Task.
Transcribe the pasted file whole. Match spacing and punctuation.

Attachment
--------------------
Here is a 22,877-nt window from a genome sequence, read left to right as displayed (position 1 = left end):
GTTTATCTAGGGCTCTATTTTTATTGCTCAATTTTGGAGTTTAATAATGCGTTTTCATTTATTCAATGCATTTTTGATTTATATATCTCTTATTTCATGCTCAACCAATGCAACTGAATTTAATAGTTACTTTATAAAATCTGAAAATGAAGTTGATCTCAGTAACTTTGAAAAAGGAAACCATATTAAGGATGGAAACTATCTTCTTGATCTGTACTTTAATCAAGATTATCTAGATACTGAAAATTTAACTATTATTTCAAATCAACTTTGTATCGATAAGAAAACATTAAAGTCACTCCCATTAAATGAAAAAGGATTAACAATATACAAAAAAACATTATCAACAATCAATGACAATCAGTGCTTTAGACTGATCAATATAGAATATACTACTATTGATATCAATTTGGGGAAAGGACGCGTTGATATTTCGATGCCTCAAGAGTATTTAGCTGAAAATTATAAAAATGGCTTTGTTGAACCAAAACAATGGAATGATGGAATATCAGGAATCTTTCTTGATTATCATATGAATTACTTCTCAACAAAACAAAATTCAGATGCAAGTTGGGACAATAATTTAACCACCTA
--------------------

Here is a 22,877-nt window from a genome sequence, read left to right as displayed (position 1 = left end):
GTTTATCTAGGGCTCTATTTTTATTGCTCAATTTTGGAGTTTAATAATGCGTTTTCATTTATTCAATGCATTTTTGATTTATATATCTCTTATTTCATGCTCAACCAATGCAACTGAATTTAATAGTTACTTTATAAAATCTGAAAATGAAGTTGATCTCAGTAACTTTGAAAAAGGAAACCATATTAAGGATGGAAACTATCTTCTTGATCTGTACTTTAATCAAGATTATCTAGATACTGAAAATTTAACTATTATTTCAAATCAACTTTGTATCGATAAGAAAACATTAAAGTCACTCCCATTAAATGAAAAAGGATTAACAATATACAAAAAAACATTATCAACAATCAATGACAATCAGTGCTTTAGACTGATCAATATAGAATATACTACTATTGATATCAATTTGGGGAAAGGACGCGTTGATATTTCGATGCCTCAAGAGTATTTAGCTGAAAATTATAAAAATGGCTTTGTTGAACCAAAACAATGGAATGATGGAATATCAGGAATCTTTCTTGATTATCATATGAATTACTTCTCAACAAAACAAAATTCAGATGCAAGTTGGGACAATAATTTAACCACCTA